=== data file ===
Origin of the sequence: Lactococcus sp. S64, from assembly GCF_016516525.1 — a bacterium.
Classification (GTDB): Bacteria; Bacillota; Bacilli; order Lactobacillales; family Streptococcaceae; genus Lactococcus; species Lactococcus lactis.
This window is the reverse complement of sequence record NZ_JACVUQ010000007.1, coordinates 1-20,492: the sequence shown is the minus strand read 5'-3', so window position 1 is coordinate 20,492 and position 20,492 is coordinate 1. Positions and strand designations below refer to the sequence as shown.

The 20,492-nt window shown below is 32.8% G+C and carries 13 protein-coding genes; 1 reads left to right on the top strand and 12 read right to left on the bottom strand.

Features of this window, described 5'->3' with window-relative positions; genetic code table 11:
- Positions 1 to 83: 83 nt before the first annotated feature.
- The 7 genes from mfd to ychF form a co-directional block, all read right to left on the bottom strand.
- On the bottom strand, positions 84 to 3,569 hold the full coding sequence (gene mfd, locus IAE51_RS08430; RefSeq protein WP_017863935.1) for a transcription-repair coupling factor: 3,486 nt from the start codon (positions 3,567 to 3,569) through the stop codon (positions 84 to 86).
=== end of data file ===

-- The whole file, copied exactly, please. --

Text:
Origin of the sequence: Lactococcus sp. S64, from assembly GCF_016516525.1 — a bacterium.
Classification (GTDB): Bacteria; Bacillota; Bacilli; order Lactobacillales; family Streptococcaceae; genus Lactococcus; species Lactococcus lactis.
This window is the reverse complement of sequence record NZ_JACVUQ010000007.1, coordinates 1-20,492: the sequence shown is the minus strand read 5'-3', so window position 1 is coordinate 20,492 and position 20,492 is coordinate 1. Positions and strand designations below refer to the sequence as shown.

The 20,492-nt window shown below is 32.8% G+C and carries 13 protein-coding genes; 1 reads left to right on the top strand and 12 read right to left on the bottom strand.

Features of this window, described 5'->3' with window-relative positions; genetic code table 11:
- Positions 1 to 83: 83 nt before the first annotated feature.
- The 7 genes from mfd to ychF form a co-directional block, all read right to left on the bottom strand.
- On the bottom strand, positions 84 to 3,569 hold the full coding sequence (gene mfd, locus IAE51_RS08430; RefSeq protein WP_017863935.1) for a transcription-repair coupling factor: 3,486 nt from the start codon (positions 3,567 to 3,569) through the stop codon (positions 84 to 86).